Navigating the world of "Magic" RFID Cards can be difficult. Different suppliers have different badges with different abilities, and each version may have multiple generations.
At Lab401, we work closely with our suppliers to ensure we have the latest and most stable versions of "Magic UID Tags".
But before we can jump into the technical details - first a history lesson.
In the beginning there was the MIFARE CLASSIC® 1K card.
Compared to the 125KHz tags at the time, which simply burped out a string of data, the MIFARE CLASSIC® 1K was an advanced card.
Each individual card had an individual Unique ID. These UIDs blocks were managed between manufacturers to ensure that no two cards ever had the same UID.
The MIFARE CLASSIC® 1K also featured a plurality of data sectors, access control lists and keys.
As the MIFARE CLASSIC®1K became more popular, many companies and access control solutions started using the UID as a security feature - relying on the UID to authenticate cards, users, purchases and more.
The MIFARE CLASSIC®1K's cipher system, combined with a poor Pseudo-Random-Number-Generator (PRNG) were cracked - now meaning cards could be cracked and dumped.
At a similar time, Chinese companies, most notably FUDAN, started creating 'Compatible' chipsets - and some of these chipsets evolved special, even.. magical.. abilities - including forging the sacred UID.
The original generations of MIFARE CLASSIC® Compatible / Magic chips required a special sequence to 'Unlock' the badge. Once unlocked - the entire card, including the UID and ACL sections could be read and written.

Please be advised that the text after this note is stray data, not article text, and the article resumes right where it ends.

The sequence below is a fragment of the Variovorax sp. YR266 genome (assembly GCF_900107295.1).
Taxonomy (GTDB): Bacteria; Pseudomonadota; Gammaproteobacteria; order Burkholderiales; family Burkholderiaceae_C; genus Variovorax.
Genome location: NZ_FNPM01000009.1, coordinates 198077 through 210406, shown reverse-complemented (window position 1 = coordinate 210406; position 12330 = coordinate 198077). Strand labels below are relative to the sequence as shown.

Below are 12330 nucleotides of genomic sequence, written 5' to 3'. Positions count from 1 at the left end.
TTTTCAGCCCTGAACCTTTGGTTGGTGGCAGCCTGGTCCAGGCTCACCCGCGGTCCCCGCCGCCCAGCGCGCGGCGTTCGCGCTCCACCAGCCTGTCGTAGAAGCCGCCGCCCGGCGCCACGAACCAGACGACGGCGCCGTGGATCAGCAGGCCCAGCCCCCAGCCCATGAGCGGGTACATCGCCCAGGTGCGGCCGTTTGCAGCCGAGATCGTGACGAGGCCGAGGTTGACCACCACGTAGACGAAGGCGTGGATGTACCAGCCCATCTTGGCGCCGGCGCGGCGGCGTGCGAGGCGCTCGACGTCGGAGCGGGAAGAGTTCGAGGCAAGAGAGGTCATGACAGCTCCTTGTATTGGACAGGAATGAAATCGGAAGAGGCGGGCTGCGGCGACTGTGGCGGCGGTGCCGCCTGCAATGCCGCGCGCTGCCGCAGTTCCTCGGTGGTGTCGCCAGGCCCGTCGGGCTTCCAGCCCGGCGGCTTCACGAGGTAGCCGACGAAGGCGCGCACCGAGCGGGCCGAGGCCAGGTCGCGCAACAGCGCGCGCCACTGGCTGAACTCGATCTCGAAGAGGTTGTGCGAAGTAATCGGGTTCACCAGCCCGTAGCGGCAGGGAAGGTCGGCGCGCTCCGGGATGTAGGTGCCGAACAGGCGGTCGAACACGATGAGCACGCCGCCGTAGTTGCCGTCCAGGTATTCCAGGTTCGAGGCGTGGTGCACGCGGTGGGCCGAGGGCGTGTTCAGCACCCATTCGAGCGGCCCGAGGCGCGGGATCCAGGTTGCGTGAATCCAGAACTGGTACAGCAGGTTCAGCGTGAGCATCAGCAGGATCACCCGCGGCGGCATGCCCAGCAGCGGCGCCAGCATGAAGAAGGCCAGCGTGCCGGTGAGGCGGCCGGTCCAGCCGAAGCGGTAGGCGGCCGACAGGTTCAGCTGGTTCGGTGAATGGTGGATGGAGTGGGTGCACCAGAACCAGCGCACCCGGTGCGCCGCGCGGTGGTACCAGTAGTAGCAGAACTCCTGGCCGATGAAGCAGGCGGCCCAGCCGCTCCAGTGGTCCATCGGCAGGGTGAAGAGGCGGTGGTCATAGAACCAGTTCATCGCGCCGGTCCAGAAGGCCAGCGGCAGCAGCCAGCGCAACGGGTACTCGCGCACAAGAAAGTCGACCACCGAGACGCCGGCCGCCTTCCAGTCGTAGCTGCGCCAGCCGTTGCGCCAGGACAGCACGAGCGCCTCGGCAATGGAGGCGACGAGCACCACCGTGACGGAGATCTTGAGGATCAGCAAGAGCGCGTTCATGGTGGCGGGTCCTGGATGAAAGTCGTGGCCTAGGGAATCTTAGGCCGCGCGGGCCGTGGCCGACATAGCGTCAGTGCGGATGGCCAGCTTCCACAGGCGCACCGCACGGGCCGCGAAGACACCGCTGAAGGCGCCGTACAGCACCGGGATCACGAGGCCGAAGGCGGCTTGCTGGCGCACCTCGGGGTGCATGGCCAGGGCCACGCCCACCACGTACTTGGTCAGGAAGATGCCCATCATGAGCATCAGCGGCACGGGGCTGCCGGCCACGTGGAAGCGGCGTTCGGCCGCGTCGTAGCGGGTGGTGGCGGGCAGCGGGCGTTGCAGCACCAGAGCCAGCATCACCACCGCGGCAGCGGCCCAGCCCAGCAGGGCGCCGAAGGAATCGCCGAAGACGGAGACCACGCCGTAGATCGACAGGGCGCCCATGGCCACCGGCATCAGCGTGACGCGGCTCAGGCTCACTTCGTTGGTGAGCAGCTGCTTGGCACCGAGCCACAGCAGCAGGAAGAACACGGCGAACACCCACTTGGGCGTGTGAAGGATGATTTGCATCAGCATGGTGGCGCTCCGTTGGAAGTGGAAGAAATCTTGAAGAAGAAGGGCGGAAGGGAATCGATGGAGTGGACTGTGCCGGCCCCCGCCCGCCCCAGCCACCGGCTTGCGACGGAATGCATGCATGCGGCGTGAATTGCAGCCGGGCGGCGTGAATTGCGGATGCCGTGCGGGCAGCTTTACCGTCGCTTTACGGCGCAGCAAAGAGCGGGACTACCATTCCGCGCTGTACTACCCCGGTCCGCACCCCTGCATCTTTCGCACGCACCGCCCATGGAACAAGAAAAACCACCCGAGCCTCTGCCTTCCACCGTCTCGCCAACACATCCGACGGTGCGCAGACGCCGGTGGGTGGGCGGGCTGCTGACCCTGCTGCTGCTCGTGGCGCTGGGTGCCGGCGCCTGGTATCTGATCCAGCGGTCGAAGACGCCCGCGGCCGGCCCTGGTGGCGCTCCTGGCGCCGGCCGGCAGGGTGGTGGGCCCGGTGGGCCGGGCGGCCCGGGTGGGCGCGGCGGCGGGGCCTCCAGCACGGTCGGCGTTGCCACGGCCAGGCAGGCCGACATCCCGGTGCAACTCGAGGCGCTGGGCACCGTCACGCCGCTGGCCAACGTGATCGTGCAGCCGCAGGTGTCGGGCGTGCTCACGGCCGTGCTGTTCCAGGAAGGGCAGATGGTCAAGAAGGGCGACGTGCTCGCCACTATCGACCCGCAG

The unlock code, 0x43 / 0x40 became so well known - that many card reader systems would query this code to all badges. If a tag responded - it was deemed a clone card, and refused.
In response, "Magic" cards evolved other abilities - some allowed "Direct Writing" to anywhere on the card, without unlock codes - and others allowed the UID to be changed only one time.
With each iteration, the chipsets also became more and more stable, and could also emulate more and more badge types.
Today - the most modern "Magic" cards can withstand a fair bit of user abuse (writing incorrect values, corrupting the manufacturer sectors etc) - but should in general be treated with care - as to not 'brick' them.
History lesson aside, Lab401 has compiled a quick Magic Tag Cheatsheet to quickly and easily understand what tags are what.
There are also several other types of Magic Cards available, that support other chipsets or provide other functionality, but new versions replace the old, instead of maintaining several versions on the market.